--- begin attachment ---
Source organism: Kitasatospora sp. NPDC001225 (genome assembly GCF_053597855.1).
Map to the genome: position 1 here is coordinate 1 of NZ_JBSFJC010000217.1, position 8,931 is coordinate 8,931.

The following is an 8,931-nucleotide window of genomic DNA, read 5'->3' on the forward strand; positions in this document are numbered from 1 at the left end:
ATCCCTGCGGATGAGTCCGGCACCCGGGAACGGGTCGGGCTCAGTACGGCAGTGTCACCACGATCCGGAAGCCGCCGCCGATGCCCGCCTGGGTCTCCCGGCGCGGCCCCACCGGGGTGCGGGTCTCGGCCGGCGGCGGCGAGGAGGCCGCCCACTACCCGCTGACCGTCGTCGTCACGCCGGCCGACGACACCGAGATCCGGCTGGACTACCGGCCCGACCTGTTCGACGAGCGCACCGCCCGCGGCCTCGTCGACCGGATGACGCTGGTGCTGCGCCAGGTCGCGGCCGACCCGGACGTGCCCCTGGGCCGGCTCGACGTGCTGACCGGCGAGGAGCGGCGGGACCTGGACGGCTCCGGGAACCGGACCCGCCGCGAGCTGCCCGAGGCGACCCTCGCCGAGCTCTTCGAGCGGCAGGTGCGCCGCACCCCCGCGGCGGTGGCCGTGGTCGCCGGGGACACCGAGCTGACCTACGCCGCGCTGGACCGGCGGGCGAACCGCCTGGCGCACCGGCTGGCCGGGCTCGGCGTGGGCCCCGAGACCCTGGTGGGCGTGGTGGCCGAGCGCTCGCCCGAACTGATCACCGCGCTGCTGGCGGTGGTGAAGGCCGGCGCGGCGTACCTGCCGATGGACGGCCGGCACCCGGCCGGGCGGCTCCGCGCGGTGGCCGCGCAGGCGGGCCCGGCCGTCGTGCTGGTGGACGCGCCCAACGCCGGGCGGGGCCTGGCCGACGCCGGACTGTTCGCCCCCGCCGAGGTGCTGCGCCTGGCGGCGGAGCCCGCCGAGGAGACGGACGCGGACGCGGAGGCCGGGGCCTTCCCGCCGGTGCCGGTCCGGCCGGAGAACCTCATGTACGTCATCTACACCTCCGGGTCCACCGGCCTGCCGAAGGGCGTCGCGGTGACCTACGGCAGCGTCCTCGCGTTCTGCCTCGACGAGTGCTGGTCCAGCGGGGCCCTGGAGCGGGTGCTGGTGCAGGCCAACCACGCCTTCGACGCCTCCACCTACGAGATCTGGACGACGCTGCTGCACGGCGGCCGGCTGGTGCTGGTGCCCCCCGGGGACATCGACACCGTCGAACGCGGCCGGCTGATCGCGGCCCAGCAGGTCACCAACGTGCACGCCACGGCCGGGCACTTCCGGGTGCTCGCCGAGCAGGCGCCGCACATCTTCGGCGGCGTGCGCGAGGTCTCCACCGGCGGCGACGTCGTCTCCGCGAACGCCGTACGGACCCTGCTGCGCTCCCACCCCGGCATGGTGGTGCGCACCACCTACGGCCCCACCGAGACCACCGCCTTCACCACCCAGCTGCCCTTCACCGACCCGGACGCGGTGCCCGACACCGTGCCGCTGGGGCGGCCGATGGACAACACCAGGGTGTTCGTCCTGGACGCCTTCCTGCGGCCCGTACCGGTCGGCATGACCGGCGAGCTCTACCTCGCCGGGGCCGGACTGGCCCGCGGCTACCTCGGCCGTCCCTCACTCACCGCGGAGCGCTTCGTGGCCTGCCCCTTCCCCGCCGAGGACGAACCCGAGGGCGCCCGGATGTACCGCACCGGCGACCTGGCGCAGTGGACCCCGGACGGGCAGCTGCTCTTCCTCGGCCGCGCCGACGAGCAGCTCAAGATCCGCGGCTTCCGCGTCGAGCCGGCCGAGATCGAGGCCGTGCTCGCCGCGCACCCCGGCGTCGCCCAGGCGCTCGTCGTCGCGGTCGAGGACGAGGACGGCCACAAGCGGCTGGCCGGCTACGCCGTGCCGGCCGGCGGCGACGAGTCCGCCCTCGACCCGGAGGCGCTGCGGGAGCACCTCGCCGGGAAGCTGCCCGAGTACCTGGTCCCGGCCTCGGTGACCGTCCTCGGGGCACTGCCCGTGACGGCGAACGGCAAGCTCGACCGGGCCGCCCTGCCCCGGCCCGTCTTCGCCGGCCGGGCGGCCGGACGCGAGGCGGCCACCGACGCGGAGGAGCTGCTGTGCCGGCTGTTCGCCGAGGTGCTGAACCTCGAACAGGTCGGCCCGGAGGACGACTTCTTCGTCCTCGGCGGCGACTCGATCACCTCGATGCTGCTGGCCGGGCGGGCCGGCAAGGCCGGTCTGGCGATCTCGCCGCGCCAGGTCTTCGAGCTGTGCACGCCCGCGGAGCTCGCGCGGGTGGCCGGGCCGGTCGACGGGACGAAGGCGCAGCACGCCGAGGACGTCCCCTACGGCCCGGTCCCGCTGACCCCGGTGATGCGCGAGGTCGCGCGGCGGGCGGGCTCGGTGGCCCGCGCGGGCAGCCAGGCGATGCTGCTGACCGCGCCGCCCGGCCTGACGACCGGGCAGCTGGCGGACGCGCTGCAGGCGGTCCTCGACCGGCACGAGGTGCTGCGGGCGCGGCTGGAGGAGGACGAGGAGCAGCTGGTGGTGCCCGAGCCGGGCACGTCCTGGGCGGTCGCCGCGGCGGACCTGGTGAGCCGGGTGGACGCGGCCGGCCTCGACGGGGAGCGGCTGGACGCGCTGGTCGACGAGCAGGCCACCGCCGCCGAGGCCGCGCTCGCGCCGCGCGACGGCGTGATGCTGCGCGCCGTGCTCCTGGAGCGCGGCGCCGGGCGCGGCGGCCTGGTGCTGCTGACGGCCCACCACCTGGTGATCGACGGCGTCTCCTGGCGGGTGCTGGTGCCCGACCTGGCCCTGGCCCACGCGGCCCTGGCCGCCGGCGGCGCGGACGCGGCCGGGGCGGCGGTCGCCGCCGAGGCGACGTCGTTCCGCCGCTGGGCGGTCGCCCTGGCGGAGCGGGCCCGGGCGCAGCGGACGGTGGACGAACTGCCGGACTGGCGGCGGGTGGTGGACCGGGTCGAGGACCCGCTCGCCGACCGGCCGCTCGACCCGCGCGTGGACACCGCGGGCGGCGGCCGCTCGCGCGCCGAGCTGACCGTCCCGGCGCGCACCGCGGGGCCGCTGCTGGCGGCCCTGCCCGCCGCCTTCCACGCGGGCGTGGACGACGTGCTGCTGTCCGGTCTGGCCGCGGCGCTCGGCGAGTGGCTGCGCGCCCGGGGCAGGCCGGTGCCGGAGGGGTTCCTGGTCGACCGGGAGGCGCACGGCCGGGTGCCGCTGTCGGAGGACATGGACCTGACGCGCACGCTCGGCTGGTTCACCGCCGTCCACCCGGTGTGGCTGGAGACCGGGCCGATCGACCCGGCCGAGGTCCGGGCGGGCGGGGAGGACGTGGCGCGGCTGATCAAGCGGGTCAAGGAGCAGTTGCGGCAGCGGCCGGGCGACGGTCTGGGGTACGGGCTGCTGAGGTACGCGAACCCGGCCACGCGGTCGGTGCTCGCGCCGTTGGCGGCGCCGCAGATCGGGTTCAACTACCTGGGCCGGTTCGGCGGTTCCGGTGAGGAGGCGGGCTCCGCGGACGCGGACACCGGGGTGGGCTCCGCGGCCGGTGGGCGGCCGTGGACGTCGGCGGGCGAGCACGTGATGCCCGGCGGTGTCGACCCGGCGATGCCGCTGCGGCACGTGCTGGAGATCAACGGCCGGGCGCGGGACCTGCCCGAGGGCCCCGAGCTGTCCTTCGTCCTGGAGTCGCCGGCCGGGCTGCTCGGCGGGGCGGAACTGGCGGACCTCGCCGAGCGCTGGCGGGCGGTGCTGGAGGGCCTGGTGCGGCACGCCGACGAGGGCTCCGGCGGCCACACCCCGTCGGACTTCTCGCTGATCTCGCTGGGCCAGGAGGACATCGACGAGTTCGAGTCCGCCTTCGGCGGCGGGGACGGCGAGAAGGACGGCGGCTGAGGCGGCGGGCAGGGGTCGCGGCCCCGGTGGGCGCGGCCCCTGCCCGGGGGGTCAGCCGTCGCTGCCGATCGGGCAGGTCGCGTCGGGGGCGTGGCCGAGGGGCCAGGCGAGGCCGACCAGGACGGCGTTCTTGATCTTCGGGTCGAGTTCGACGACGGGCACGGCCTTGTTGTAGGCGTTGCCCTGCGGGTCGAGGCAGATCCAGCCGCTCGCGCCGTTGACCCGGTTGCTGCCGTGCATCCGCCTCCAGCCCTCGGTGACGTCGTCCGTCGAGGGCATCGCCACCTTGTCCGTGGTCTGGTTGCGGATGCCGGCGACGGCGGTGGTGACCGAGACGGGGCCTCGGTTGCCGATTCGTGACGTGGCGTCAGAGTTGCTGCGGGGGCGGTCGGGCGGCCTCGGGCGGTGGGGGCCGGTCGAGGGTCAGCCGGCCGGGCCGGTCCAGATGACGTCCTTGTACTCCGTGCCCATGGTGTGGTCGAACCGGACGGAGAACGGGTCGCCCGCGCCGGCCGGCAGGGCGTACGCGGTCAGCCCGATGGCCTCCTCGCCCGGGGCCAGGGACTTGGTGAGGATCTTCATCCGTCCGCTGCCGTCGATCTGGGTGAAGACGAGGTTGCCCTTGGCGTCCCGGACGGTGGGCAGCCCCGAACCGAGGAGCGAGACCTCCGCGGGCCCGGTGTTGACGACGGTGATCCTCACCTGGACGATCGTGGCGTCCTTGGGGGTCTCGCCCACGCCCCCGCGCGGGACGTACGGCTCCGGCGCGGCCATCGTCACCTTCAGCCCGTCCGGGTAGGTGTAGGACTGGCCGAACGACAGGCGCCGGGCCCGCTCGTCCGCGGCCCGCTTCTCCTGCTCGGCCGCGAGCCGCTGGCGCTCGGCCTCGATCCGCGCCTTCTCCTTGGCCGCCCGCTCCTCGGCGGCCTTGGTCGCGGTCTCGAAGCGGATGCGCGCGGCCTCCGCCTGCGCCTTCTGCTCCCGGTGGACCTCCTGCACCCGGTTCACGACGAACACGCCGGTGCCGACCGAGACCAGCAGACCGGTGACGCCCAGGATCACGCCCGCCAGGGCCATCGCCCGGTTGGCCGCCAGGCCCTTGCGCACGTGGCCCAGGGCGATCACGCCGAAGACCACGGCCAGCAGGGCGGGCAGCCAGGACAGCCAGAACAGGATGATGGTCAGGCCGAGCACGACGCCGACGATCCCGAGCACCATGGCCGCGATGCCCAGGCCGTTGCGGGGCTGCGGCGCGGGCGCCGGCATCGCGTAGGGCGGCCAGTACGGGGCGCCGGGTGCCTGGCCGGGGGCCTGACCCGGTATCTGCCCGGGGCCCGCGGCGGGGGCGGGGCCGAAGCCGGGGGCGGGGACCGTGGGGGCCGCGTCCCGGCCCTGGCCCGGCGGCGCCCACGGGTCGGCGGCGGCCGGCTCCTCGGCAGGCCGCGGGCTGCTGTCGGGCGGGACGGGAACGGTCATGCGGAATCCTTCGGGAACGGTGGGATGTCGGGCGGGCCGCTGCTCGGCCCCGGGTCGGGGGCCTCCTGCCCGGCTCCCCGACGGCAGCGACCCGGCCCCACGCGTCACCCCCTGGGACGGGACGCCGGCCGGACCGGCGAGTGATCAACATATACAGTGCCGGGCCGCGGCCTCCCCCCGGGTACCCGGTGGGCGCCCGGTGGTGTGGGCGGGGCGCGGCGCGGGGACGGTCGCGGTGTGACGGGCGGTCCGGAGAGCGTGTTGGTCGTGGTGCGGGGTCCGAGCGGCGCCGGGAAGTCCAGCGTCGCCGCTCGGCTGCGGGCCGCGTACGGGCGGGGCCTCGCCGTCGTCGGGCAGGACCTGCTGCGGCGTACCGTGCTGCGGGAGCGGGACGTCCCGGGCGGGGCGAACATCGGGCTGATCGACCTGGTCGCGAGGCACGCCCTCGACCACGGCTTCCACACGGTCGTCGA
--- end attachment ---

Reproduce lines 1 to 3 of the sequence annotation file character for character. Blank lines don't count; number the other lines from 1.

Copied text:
Source organism: Kitasatospora sp. NPDC001225 (genome assembly GCF_053597855.1).
Map to the genome: position 1 here is coordinate 1 of NZ_JBSFJC010000217.1, position 8,931 is coordinate 8,931.

The following is an 8,931-nucleotide window of genomic DNA, read 5'->3' on the forward strand; positions in this document are numbered from 1 at the left end: